Hyde Park on Hudson is the country home of the mother of Franklin Delano Roosevelt (Bill Murray), the 32nd President of the United States. In 1939 he hosted the first visit to America of a British monarch, King George VI (Samuel West) and his wife the Queen, Elizabeth (Olivia Colman). It happened to coincide with a blossoming relationship between him and his 5th cousin, Daisy (Laura Linney) who is exposed to what proved to be important historical discussions between the two leaders. Under the watchful gaze of the media, the world and Roosevelt’s wife Eleanor (Olivia Williams), Daisy must come to terms with the failings of a man remembered for all his successes.
Bill Murray is not the obvious choice to play 32nd President of the United States Franklin Delano Roosevelt (it should obviously have been Martin Sheen doing his best impression of FDR-a-like President Bartlet from The West Wing) but he brings a subdued grace and charm to the role. It is easy to imagine him playing such a notable historical figure in a big and extroverted manner, but he reigns it in, giving the central performance some humanity. The Olivias; Colman and Williams give excellent performances as two ends of the spectrum, the first a fussy worry-pot and the latter a free-thinking modernist. Surrounded by a predominantly female cast it Murray’s small moments with Samuel West’s less showy British monarch King George VI that give Hyde Park on Hudson its most entertaining spark.
It is a real shame then that the film relies on the voiceover narrative of Linney’s mouse-like Daisy who becomes a real drag on proceedings. It’s not that the ultra-talented Linney doesn’t play the part to perfection, it’s more that her story is far less interesting than the world-building events that take place behind the closed doors of the President’s mother’s house. It may be that Hyde Park on Hudson is trying to cash-in on the success of The King’s Speech a little too much. There are two distinct films in here, the emotional special relationship between Daisy and FDR and the special relationship between the US and Britain. It’s unwillingness to sacrifice either story results in a disappointing mishmash of themes that truly waste the stellar cast.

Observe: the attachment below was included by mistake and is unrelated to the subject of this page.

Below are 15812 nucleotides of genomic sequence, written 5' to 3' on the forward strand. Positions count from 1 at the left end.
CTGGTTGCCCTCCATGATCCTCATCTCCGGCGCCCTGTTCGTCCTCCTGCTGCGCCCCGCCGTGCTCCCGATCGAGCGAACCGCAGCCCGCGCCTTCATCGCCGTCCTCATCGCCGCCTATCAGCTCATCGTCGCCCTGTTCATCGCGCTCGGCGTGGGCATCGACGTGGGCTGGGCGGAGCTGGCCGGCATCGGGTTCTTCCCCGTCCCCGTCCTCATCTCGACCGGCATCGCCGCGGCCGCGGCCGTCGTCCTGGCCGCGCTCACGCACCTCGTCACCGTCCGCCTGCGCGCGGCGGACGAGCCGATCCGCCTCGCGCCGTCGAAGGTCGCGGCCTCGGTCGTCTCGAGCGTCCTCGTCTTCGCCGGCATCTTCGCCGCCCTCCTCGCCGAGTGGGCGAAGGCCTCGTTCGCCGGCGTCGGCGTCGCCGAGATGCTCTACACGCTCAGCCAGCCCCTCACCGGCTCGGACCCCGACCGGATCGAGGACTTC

Aside from the historical rewriting of the build-up to World War II, the soundtrack that keen-earred computer game fans will see directly lifted from Fallout 3 and the constant stereotyping of British and Americans alike, there really isn’t much bite to Hyde Park on Hudson. It neither delves into the depths of character, nor investigates the intrigues of politics at the time. In fact all the edgier moments are cleaned up and removed with the exception of an early car ride. This would be the moment where Daisy ‘falls in love’ with her 5th cousin FDR. Note that love in this instance is helping him reach climax. This scene sits at odds with the playful nature of the rest of the film, and asserts a rather creepy undertone from which their relationship never really recovers, especially as their sexual chemistry is zero throughout.
Hyde Park on Hudson then, must be considered a disappointment. Apart from having our fill of films about King George VI (this is the third in two years) this is a particular stuffy, confused and in parts rather dull installment. The cast are individually excellent, but as they fail to connect on-screen, we the audience fail to connect with them off-screen.